The industry regulator for the debt management sector, the Financial Conduct Authority (FCA), has imposed a requirement on Bournes Debt Solutions.
The regulator has put in force that the firm’s bank accounts cannot be dealt with in any way without written consent from the FCA. Bournes Debt Solutions has volunteered to stop entering into contractual arrangements with new customers that involve the carrying on of regulated debt management activities.
Earlier this year we saw a similar situation with Debt Help & Advice and First Step Finance, who both ceased trading, leaving their customers in the lurch with their creditors.
- Cancel all direct debits set up with their customers and inform them of this in writing
- Postpone all creditor payments on behalf of their customers until further notice and inform the creditors of this in writing
- Write to their customers asking them to cancel their standing orders with the firm
- Return any funds that are received from customers by way of standing order or otherwise, either on or after the date of this Notice within 7 days beginning with the day on which the funds are received
Once Bournes Debt Solutions has completed the above they must provide the FCA with a copy of the written notifications sent, together with a list of all customers and creditors who received them.
Customers of Bournes Debt Solutions may wish to continue with their Debt Management Plan and need to decide if they wish to continue paying for the management of their plan. F
QUITE how those “emergency talks” demanded by Britain with regard to its European Union budget surcharge are progressing is, at the time of writing, hard to tell. The story was dropped entirely from BBC Radio’s 9am bulletin, being apparently less worthy of note than the re-opening of the Picasso museum in Paris.
My guess is – not well. Nearly 30 years after Ian Hislop of Private Eye suggested the least-read stories in British newspapers were those with headlines such as “Where Next for the CPD-SPD Coalition?” (the punters rightly believing they could refer to any one of half a dozen European nations, none of whose governmental arrangements interested them) the politics of the continent especially with regard to the EU remain a mystery to us.
Rummaging round Germany’s public finance numbers for a client this week, I came across a speech given at the Charles University in Prague on October 2 by Wolfgang Schauble, Germany’s finance minister.
Here he is on the hugely sensitive issue (in Britain) of national sovereignty: “Insisting that countries comply with the rules that we have agreed in Europe does not violate national sovereignty. Otherwise we shou
My wife and I are actively working on buying a replacement car. My 1998 Nissan Sentra is currently having some problems (significant oil leak) and I’ve decided that I don’t want to continue to invest in the car since we plan to replace it in the near future.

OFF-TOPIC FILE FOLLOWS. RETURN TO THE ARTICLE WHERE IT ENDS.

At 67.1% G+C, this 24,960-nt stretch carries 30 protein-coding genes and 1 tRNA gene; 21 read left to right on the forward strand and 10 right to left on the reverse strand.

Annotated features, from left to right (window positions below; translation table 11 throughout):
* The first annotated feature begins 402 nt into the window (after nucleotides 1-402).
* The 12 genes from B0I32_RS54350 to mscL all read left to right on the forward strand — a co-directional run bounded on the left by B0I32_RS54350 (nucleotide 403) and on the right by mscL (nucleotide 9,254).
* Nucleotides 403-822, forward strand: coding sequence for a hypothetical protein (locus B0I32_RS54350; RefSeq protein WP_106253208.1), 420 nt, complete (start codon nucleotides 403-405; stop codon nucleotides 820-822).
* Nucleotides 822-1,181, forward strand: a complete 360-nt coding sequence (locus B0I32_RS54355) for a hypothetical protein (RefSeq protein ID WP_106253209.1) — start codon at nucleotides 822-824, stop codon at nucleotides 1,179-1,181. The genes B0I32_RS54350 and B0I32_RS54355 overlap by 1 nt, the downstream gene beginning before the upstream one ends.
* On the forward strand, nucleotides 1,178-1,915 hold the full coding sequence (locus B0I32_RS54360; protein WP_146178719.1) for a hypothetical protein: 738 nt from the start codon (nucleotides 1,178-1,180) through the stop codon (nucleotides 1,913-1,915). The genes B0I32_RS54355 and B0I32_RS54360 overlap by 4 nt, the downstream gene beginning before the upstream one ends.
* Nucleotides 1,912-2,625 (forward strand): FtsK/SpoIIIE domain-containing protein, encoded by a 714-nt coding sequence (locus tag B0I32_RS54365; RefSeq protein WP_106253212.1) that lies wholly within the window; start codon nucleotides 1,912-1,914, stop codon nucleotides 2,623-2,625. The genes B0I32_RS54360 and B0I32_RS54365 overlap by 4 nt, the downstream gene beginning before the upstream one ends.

The biggest discussion point for us has been whether or not we think we need to purchase a minivan for the family or a commuter car for myself. My wife currently drives a small SUV, a Hyundai Santa Fe, that we really enjoy and our family currently can manage distance travel in. However we recognize our family needs are continuing to evolve and while we don’t have an immediate requirement for a minivan we recognize that a minivan will be more practical and a longer term need for us.
Of course I am always focused on the numbers. Its hard for me to justify spending an extra ~$10,000 for a perceived convenience / need in the future.
Spending for home remodeling is expected to post solid growth this year, though that momentum might begin to slow in the October, November and December timeframe, according to a statistical analysis known as the Leading Indicator of Remodeling Activity (LIRA).
The latest LIRA was released today by the Remodeling Futures Program at the Joint Center for Housing Studies (JCHS) at Harvard University in Cambridge, Mass.
Sluggishness in the housing market recovery and fewer home sales are expected to soften the growth in remodeling from double-digits through September to the high single-digits at the end of the year. Still, even that pace would be in positive territory.
Remodeling tracks housing market
In a statement, Eric S.
Shares of Netflix Inc. were down -115.59 or -25.77 percent to $333.00 per share in Thursday’s premarket, after the company announced earnings yesterday following the market close. While earnings were better than expected, revenue and new subscriptions failed to meet analyst forecasts. Netflix stock closed at $448.59 per share, off -0.53 or -0.12 percent in Wednesday’s regular trading session.
Los Gatos, California based Netflix Inc. is an Internet subscription service offering subscribers unlimited streaming television shows and movies that can be watched on television sets, computers or on mobile devices. The company currently operates in North and South America, the United Kingdom, the Caribbean, Scandinavia, the Netherlands, and Iceland. With this week’s expansion Netflix will have operations in 47 countries including six new markets in Western Europe.
Netflix reported earnings of $0.96 per share on $1.22 billion in revenue in the company’s fiscal third quarter. The ana
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